If you’re just cleaning the standard dirt out of fringe:
Use a mild detergent – acidic or Ph neutral – and a short bristled hand brush (like a shoe brush) to gently scrub the fringes.
For stains, such as if your rug colors have bled into the fringe from past cleanings:
This is about the only time you’d ever use an alkaline cleaner, such as an oxy-based cleaner, bleach, or hydrogen peroxide.
Those agents cause bleeding when used on your rug, but on stained fringe they can help bleach them back to white.
7. Rinse Well When Hand Washing
If you are hand washing your rug, make sure to truly rinse out your rug from all the cleaner and detergent you use.
When you leave soap on a rug, it can weaken the fibers and the colors on the fibers of the rug. If that’s not bad enough, the soap can actually attract dirt and make it look dingier over time.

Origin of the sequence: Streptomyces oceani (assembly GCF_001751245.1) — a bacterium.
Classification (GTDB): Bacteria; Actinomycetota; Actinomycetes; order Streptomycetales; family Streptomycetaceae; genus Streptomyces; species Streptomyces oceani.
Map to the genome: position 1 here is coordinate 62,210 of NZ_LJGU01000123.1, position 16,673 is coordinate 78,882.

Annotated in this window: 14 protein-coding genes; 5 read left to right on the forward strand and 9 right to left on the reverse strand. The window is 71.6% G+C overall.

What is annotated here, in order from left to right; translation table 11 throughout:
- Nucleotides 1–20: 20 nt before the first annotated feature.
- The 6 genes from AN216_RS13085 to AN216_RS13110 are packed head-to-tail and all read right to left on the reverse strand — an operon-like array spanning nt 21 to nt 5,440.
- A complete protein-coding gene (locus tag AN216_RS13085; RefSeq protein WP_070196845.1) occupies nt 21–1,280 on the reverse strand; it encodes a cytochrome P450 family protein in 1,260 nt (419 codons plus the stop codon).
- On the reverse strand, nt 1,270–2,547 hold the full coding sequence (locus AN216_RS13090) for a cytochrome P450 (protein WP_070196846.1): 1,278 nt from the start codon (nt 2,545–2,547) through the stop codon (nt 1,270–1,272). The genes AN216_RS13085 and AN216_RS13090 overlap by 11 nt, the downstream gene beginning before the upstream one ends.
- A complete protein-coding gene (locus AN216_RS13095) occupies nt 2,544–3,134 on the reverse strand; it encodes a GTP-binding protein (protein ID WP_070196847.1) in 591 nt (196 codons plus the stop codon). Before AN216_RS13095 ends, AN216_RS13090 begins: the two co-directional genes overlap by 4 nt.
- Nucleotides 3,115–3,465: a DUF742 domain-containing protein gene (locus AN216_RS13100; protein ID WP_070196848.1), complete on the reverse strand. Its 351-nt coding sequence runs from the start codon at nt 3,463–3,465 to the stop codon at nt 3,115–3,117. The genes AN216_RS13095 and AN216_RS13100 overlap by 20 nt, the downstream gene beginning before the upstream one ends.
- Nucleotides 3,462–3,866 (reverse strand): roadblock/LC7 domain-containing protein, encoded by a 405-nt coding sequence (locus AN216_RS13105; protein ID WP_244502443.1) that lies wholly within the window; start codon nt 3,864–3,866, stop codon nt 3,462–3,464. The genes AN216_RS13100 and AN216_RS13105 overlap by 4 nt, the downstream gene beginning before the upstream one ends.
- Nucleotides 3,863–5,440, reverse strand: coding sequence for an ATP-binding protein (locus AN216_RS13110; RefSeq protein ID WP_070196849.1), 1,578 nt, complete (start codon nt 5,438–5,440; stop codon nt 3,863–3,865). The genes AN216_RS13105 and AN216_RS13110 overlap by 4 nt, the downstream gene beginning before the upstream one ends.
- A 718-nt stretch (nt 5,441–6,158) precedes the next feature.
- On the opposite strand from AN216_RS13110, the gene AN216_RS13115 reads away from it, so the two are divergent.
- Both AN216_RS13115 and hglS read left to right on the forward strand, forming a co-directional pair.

8. Dry Fast (The most important step in the area rug cleaning process)
You know that awful smell of wet dog? Well, how about wet sheep?
Most Persian rugs are made of sheep’s wool, and you just can’t keep that wet. Not just because it can make the fibers of your rug grainy and cause color bleeding, but because it’ll make your rug extremely smelly.
No matter how many times you clean it again after that, it’ll seem like the smell will never go away. It takes about 24 hours for wool to dry fully, and it should be hung for that entire duration with fans to circulate the air and help it dry as fast as possible.
9. Invest in a Rug Pad
Rug pads might not be that common today because a lot of manufactured rugs have rubberized bottoms to keep them from slipping (and add a little padding).